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[mar-uh-ner] /ˈmær ə nər/
a person who directs or assists in the navigation of a ship; sailor.
(initial capital letter) Aerospace. one of a series of U.S. space probes that obtained scientific information while flying by or orbiting around the planets Mars, Mercury, and Venus.
Origin of mariner
1250-1300; Middle English < Anglo-French; Old French marinier. See marine, -er2
1. seafarer. See sailor. Unabridged
Based on the Random House Dictionary, © Random House, Inc. 2018.
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Examples from the Web for mariner
Contemporary Examples
Historical Examples
  • "He couldna see her bones, nor her his bow-legs," the mariner phrased it.

  • In common with other ancients they knew the principle of the mariner's compass.

    The Age of Invention Holland Thompson
  • Shall I appoint a mariner to be skipper of my vessel, or a landsman?

    The Memorabilia Xenophon
  • Upon the middle one are the lighthouses that warn the mariner.

  • There was no mariner who sailed the seas so insignificant as not to be hailed by Esther.

    The Prisoner Alice Brown
  • I have seen a deal of life, and have been a mariner this thirty year or more.

    In the Days of Drake J. S. Fletcher
  • You rescue the mariner from shipwreck without wetting your feet.

    A Day's Ride Charles James Lever
  • He was mariner's patron and protector until his death in 1809.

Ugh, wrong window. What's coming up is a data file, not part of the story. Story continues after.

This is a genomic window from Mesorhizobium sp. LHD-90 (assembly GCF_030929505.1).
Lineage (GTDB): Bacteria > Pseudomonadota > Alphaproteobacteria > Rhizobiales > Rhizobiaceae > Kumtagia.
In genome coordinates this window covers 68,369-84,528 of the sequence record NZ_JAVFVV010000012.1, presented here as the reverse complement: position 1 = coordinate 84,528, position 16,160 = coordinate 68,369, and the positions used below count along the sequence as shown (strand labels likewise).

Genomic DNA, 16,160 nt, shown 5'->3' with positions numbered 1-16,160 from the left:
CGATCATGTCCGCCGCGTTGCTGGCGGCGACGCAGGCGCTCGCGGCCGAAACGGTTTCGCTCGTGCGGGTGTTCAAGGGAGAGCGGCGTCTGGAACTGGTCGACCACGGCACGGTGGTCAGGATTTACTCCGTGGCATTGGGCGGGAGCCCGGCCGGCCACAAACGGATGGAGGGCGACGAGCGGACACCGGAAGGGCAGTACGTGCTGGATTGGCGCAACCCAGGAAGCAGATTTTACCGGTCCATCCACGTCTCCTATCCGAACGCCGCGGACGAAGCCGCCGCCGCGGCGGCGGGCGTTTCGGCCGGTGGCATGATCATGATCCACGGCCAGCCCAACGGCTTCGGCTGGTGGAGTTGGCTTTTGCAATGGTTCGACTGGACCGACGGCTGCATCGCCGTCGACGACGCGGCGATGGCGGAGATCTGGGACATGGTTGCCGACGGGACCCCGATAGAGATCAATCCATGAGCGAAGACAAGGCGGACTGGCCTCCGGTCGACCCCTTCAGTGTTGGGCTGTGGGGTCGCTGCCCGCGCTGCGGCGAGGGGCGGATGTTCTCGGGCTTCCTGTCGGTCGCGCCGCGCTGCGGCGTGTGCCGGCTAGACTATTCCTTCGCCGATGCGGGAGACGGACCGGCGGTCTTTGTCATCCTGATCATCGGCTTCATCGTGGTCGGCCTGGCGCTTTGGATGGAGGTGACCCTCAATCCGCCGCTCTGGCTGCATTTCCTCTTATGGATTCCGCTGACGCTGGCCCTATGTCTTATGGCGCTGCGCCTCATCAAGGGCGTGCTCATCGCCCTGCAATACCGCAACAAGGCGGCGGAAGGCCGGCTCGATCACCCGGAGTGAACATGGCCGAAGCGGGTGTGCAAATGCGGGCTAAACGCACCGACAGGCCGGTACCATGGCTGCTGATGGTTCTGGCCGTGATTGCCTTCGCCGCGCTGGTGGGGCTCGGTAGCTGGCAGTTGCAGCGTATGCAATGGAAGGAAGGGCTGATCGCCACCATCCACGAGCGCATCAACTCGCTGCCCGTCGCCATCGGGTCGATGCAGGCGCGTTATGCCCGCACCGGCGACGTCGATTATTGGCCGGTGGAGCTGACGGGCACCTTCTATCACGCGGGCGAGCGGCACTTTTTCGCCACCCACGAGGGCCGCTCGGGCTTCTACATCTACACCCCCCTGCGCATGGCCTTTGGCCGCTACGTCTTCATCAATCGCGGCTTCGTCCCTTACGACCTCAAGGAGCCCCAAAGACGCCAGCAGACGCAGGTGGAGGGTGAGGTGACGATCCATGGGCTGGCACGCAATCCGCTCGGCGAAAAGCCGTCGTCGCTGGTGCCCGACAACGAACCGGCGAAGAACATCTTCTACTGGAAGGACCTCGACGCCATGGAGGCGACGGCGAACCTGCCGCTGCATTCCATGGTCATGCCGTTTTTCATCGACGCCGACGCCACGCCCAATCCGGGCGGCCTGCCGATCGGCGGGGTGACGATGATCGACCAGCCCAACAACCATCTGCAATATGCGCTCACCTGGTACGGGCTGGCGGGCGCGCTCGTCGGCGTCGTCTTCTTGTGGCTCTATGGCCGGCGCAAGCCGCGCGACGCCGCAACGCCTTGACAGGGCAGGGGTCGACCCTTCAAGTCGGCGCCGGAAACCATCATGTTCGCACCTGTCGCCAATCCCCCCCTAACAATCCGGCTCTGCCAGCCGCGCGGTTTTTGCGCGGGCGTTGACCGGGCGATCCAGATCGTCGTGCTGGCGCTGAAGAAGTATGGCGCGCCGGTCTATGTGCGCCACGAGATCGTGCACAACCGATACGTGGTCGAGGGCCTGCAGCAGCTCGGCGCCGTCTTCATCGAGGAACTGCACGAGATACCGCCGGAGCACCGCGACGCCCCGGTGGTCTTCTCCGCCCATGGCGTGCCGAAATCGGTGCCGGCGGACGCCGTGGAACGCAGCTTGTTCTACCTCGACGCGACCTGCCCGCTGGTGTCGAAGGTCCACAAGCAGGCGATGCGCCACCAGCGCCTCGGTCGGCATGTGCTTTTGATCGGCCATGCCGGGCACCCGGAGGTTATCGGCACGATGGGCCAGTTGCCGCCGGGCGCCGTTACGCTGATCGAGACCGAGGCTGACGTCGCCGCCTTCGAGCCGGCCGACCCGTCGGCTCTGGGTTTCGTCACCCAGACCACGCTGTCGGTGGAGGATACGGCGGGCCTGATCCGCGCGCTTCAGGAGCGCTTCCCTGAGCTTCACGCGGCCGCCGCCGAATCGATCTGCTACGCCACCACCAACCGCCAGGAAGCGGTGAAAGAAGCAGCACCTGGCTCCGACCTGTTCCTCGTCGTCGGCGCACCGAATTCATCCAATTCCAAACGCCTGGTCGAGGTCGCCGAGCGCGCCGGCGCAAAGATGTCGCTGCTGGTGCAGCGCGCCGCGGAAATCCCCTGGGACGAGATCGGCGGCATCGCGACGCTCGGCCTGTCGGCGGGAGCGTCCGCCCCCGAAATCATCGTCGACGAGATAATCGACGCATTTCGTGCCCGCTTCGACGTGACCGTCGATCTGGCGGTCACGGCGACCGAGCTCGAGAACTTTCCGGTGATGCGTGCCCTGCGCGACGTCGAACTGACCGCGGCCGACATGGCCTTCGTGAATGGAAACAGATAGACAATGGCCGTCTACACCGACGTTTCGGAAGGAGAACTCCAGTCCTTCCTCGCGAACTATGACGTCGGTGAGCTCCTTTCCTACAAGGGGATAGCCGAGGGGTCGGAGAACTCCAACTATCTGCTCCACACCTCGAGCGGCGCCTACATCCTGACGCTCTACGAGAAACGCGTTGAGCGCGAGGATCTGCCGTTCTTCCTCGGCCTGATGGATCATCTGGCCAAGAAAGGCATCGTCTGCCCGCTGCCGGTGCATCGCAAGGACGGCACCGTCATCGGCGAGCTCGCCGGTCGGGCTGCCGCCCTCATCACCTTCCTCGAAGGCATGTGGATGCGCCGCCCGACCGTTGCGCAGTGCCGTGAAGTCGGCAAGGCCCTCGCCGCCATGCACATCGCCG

Voyage of H.M.S. Pandora Edward Edwards
British Dictionary definitions for mariner


a formal or literary word for seaman
Word Origin
C13: from Anglo-French, ultimately from Latin marīnusmarine


any of a series of US space probes launched between 1962 and 1971 that sent back photographs and information concerning the surface of Mars and Venus and also studied interplanetary matter
Collins English Dictionary - Complete & Unabridged 2012 Digital Edition
© William Collins Sons & Co. Ltd. 1979, 1986 © HarperCollins
Publishers 1998, 2000, 2003, 2005, 2006, 2007, 2009, 2012
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Word Origin and History for mariner

mid-13c., from Anglo-French mariner, Old French marinier "seaman, sailor" (12c.), from Medieval Latin marinarius "sailor," from Latin marinus "of the sea" (see marine). Earlier and long more common than sailor. A sailor also could be a brimgeist in Old English.

Online Etymology Dictionary, © 2010 Douglas Harper
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